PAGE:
Eike Schroeter / ABC

We Should All Debate The Gay Liberation Miniseries When We Rise

There's so much to discuss, and it all matters.

I hope viewers argue about When We Rise. I hope a billion people watch this story about the dawn of gay liberation in America, and I hope every single one of them finds something to debate.

After watching the two segments that comprise Night 1, I'm sure as hell fired up to discuss some things. I'm pretty sure that Dustin Lance Black, who wrote much of the series and is credited as its creator, wants us to absorb this story with our critical eye wide open.

But first, the basics: the opening chapters are set in San Francisco in 1971, just two years after the Stonewall Riots in New York City, and they're structured around three young people who come to the Bay Area to cement both their sexual identities and their dreams of political activism.

There's Cleve Jones, an Arizona Quaker who grew up marching for his mother's causes and left town after his psychologist father insisted being gay was a sickness. There's also Ken Jones, an African-American Navy man who struggles to accept his sexuality even as he diligently battles racism in the military. And then there's Roma Guy, who swears she's not a lesbian while she's fighting for women's rights. However, she keeps sleeping with women, and she backs away from the National Organization for Women because of its anti-lesbian platform.

All three of these people -- along with many others in the series -- are real. Many of them are still alive, including Cleve and Roma, and if Dustin Lance Black had wanted to write a character-driven, sentimental story about them, it would've been plenty interesting. But he doesn't go that route. While all the characters certainly register as people, they're even more potent as mouthpieces for historical arguments.

To wit: when Ken meets a drag queen at an underground bar, that queen is quick with some insights as to how the so-called enlightened folks around town are actively oppressing queers. And Ken himself, when he's chatting over a drink, delivers a painfully elegant explanation of how hard it is to love one's blackness and hate one's queerness.

Eike Schroeter / ABC

Eike Schroeter / ABC

Everyone speaks like this, so that in the first two hours alone, we get pronouncements on everything from the movement's internal prejudices to the reasons San Francisco became a hotbed of resistance to the fact that queer women and men have to trust each other in order to fight straight society.

Of course, if that's all this miniseries offered -- a litany of issues and causes -- it wouldn't be worth arguing about. It wouldn't even be worth watching. What makes it so worthy of debate, however, is that it electrifies its history lessons with sparking life. The characters' notions feel alive. Their concepts feel urgent. You get a sense of the gay movement itself being a living, writhing thing that's racing through the streets of the Castro.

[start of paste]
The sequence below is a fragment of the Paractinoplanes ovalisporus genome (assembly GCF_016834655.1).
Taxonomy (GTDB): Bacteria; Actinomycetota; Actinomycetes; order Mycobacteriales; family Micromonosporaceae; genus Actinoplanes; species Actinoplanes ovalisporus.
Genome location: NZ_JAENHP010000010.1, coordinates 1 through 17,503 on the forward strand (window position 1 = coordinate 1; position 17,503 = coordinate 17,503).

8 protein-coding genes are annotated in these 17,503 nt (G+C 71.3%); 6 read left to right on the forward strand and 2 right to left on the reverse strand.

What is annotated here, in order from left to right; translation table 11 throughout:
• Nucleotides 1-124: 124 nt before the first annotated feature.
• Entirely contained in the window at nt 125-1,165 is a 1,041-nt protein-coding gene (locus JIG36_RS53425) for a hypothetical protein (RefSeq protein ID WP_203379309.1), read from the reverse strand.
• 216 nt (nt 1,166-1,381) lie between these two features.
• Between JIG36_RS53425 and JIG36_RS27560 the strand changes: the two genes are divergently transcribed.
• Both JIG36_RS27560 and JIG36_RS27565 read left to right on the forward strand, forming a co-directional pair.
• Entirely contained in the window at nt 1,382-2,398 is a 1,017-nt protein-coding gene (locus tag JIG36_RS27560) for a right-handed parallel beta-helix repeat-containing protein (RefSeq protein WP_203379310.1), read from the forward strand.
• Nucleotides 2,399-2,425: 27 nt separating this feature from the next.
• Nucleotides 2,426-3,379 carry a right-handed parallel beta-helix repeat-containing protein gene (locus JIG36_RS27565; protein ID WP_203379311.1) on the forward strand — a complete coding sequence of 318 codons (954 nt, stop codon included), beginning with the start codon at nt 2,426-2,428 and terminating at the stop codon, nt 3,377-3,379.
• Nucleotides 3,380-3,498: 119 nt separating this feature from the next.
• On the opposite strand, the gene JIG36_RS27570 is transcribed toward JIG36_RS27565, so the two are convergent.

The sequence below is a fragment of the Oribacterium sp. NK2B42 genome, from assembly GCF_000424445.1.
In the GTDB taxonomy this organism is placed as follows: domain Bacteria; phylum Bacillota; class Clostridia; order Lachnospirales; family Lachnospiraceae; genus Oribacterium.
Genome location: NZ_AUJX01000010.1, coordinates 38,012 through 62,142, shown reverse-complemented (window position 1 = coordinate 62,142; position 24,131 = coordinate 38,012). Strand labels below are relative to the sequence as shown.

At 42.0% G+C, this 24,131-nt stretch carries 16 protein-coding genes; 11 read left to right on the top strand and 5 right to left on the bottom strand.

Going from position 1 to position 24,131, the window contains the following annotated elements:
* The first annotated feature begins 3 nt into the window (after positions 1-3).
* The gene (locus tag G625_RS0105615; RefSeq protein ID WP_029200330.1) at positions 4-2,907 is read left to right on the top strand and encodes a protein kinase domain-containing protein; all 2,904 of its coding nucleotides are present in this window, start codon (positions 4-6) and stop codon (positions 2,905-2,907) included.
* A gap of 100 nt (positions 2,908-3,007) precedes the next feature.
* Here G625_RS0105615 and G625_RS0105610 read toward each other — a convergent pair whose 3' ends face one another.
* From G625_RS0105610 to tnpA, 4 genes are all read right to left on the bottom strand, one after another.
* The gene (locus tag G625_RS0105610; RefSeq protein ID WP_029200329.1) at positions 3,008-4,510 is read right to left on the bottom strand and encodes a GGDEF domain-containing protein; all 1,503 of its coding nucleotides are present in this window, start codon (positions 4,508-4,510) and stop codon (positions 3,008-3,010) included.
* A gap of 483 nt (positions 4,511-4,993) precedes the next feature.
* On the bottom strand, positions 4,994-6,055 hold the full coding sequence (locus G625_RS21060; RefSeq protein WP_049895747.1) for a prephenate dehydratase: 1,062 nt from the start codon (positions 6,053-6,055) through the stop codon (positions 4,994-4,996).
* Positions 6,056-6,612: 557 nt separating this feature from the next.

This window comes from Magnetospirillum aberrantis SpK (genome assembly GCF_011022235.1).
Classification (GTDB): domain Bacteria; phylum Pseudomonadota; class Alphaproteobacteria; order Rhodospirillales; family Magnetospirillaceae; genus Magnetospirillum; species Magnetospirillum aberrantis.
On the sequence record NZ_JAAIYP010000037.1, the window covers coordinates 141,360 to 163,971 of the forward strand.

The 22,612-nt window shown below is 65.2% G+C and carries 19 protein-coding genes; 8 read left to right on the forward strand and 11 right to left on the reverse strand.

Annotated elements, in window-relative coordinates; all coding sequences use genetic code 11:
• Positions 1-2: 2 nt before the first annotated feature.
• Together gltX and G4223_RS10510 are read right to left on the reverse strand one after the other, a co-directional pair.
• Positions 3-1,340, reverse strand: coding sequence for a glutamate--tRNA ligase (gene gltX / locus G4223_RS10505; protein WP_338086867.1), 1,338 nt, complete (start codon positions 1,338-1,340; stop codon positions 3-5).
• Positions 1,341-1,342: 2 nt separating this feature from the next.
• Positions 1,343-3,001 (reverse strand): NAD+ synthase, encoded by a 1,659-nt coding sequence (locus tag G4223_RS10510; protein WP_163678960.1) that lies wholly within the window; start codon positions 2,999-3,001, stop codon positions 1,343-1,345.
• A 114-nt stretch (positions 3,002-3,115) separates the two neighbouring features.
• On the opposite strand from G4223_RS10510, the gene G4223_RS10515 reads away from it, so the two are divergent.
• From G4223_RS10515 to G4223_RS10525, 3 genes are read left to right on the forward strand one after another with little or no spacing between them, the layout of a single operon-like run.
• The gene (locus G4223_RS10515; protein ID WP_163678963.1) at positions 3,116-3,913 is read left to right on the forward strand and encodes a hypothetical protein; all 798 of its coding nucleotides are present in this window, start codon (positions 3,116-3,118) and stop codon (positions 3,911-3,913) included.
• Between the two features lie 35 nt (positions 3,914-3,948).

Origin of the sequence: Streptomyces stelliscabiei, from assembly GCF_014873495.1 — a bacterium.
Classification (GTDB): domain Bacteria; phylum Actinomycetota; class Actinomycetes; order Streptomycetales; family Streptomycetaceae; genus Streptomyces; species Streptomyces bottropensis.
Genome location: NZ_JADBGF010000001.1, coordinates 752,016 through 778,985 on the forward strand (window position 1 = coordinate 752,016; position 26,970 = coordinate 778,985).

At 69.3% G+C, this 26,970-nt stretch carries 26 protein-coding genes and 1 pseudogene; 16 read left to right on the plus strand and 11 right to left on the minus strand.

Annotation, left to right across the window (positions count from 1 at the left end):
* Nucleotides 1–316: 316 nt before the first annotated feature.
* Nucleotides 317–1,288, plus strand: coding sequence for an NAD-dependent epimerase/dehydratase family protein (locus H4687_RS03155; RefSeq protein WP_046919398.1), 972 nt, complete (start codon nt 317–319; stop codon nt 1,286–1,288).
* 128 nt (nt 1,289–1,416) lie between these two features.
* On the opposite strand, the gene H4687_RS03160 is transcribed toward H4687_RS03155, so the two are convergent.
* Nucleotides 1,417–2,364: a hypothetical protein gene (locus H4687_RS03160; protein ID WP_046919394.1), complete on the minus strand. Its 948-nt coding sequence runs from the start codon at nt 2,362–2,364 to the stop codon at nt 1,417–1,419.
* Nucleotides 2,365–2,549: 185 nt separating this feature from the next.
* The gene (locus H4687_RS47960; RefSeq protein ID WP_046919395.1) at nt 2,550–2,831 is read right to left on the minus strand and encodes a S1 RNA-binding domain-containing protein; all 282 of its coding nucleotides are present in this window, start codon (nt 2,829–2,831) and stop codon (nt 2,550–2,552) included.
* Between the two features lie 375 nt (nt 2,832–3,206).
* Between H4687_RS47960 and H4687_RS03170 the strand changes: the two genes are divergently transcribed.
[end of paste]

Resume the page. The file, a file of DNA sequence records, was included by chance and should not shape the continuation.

Along with Black, credit for this sizzle must also be extended to Gus Van Sant, who directs the first two hours. (Dee Rees is taking the next two, with Thomas Schlamme helming six and seven, and Black himself directing the final section.) In a sequence I won't soon forget, we see Cleve stumble across a young gay man bleeding on the sidewalk. Cleve asks some nearby policemen to help the injured man, but then he realizes it's the police who delivered the beating. So Cleve bolts to a nearby park...where he's beckoned by another young man into a treehouse. And in the treehouse are a bunch of other young guys, smoking dope in their tiny haven. It's a surreal transition that is never explained, and it tells me something about what it was like to live in San Francisco back then -- to be constantly hurtling between persecution and acceptance.

Eike Schroeter / ABC

Eike Schroeter / ABC

Something similar happens to Roma, played by Emily Skeggs, who is as open and endearing here as she was in the Broadway musical Fun Home. One minute she's running away from tear gas at a march she organized, and the next her sort-of-girlfriend is telling her that she herself is making things worse by refusing to own her queerness. I made an "oomph" sound as the wind got knocked out of me there.

And I want to talk about these things! I want to sort through my emotional and intellectual reactions to this unapologetically ideological work of art.

Here are some of my questions: so far, there's a clear to effort to include people of many ages and races, but does this make the series feel like a portrait of a full community, or just a carefully curated parade of tokens? Meanwhile, there are lot of people having a lot of sex, which is a refreshing change from the "safe and neutered" homosexuals we often see on network TV, but why is the only character who talks about free love openly mocked? Is there a strain of heternormative prudery in the film?

And what about the wig on Rosie O'Donnell, who plays the legendary Del Martin?



Can it receive a Nobel Prize?

I'm excited to keep wrestling with all these questions and see which ones come up next.

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